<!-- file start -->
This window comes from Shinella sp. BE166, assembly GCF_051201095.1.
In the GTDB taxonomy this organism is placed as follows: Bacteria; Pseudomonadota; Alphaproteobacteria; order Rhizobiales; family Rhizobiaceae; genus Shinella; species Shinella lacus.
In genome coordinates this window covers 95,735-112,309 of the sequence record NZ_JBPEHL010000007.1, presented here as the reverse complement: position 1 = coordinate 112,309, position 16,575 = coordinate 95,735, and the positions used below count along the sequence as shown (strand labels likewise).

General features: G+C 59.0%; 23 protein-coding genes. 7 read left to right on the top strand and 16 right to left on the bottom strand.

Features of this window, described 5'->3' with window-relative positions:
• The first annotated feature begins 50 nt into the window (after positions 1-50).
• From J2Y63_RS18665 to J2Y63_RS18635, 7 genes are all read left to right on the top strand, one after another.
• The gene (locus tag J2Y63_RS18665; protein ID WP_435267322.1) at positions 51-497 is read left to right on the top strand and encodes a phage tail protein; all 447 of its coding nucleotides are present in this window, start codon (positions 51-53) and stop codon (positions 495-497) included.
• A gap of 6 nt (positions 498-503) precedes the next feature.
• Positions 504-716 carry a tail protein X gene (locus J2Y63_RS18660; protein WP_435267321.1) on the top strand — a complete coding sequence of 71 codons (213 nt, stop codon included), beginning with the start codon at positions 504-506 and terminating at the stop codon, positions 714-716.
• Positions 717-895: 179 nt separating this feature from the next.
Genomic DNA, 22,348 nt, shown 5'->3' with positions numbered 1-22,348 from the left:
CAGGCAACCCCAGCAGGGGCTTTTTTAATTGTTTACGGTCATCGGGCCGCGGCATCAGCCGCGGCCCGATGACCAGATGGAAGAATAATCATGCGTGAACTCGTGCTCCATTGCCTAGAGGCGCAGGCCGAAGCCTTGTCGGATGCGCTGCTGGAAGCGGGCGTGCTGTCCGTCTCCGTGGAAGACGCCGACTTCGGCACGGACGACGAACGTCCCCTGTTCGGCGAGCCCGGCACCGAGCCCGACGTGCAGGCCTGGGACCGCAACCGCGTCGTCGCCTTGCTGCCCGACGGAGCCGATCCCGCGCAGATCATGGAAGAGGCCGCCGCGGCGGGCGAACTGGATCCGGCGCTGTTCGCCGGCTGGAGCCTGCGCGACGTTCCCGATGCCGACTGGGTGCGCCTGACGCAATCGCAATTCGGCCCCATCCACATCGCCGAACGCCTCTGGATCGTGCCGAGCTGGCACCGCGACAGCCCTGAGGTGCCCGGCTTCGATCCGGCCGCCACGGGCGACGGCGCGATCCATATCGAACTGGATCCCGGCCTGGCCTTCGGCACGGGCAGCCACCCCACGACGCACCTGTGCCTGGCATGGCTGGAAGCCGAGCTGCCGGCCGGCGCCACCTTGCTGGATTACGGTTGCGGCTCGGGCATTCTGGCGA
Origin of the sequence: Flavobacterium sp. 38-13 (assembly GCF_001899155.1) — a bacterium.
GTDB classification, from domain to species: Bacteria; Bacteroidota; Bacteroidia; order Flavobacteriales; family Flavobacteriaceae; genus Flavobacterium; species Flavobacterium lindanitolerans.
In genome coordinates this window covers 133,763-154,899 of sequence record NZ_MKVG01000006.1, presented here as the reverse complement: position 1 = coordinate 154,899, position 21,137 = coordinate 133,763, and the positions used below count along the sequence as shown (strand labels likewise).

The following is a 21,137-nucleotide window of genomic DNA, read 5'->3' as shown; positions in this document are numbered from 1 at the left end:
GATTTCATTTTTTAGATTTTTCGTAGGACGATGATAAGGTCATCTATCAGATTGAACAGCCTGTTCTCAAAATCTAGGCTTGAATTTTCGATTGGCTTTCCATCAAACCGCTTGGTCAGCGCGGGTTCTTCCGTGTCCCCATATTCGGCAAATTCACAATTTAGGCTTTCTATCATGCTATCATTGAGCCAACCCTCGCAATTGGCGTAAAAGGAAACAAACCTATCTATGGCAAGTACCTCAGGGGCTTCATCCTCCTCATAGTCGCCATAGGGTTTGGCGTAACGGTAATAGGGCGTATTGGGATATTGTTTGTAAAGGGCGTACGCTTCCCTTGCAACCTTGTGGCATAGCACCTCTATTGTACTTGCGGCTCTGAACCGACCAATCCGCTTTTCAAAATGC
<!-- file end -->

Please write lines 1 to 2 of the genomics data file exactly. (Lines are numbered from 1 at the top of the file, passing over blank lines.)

This window comes from Shinella sp. BE166, assembly GCF_051201095.1.
In the GTDB taxonomy this organism is placed as follows: Bacteria; Pseudomonadota; Alphaproteobacteria; order Rhizobiales; family Rhizobiaceae; genus Shinella; species Shinella lacus.